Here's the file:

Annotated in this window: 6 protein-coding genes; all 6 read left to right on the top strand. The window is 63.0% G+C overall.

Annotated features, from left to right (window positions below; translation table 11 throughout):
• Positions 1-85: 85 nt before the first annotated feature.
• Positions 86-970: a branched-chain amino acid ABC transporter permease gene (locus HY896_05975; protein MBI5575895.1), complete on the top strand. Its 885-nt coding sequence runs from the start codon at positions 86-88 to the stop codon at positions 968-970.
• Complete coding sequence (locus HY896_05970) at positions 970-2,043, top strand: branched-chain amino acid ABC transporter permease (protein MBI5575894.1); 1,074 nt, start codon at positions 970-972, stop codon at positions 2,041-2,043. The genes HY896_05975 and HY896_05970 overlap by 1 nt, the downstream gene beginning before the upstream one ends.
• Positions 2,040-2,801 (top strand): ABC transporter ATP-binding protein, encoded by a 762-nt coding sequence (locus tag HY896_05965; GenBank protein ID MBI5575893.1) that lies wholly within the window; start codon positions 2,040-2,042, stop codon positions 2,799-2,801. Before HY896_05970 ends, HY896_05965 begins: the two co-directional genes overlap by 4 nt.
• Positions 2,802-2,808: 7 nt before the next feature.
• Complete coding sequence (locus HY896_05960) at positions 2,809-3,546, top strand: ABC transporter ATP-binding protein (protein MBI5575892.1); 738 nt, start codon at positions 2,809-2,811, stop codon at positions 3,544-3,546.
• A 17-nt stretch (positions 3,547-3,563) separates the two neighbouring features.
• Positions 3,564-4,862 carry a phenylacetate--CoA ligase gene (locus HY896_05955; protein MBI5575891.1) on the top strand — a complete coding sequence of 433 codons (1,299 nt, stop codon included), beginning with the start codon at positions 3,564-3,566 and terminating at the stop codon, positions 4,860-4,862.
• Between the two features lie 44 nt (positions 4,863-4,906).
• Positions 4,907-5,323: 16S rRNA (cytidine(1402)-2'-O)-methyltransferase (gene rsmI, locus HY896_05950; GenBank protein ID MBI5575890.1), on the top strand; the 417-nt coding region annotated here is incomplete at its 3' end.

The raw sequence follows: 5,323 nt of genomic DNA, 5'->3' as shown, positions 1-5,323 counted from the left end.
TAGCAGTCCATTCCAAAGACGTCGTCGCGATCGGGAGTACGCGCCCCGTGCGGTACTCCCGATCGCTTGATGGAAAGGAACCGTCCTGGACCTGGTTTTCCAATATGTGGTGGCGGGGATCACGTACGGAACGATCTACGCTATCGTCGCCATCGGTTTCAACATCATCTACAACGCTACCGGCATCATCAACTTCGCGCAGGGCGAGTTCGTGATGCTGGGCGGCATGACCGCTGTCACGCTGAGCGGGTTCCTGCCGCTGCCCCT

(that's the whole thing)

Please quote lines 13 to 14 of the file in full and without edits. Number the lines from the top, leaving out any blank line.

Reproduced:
The raw sequence follows: 5,323 nt of genomic DNA, 5'->3' as shown, positions 1-5,323 counted from the left end.
TAGCAGTCCATTCCAAAGACGTCGTCGCGATCGGGAGTACGCGCCCCGTGCGGTACTCCCGATCGCTTGATGGAAAGGAACCGTCCTGGACCTGGTTTTCCAATATGTGGTGGCGGGGATCACGTACGGAACGATCTACGCTATCGTCGCCATCGGTTTCAACATCATCTACAACGCTACCGGCATCATCAACTTCGCGCAGGGCGAGTTCGTGATGCTGGGCGGCATGACCGCTGTCACGCTGAGCGGGTTCCTGCCGCTGCCCCT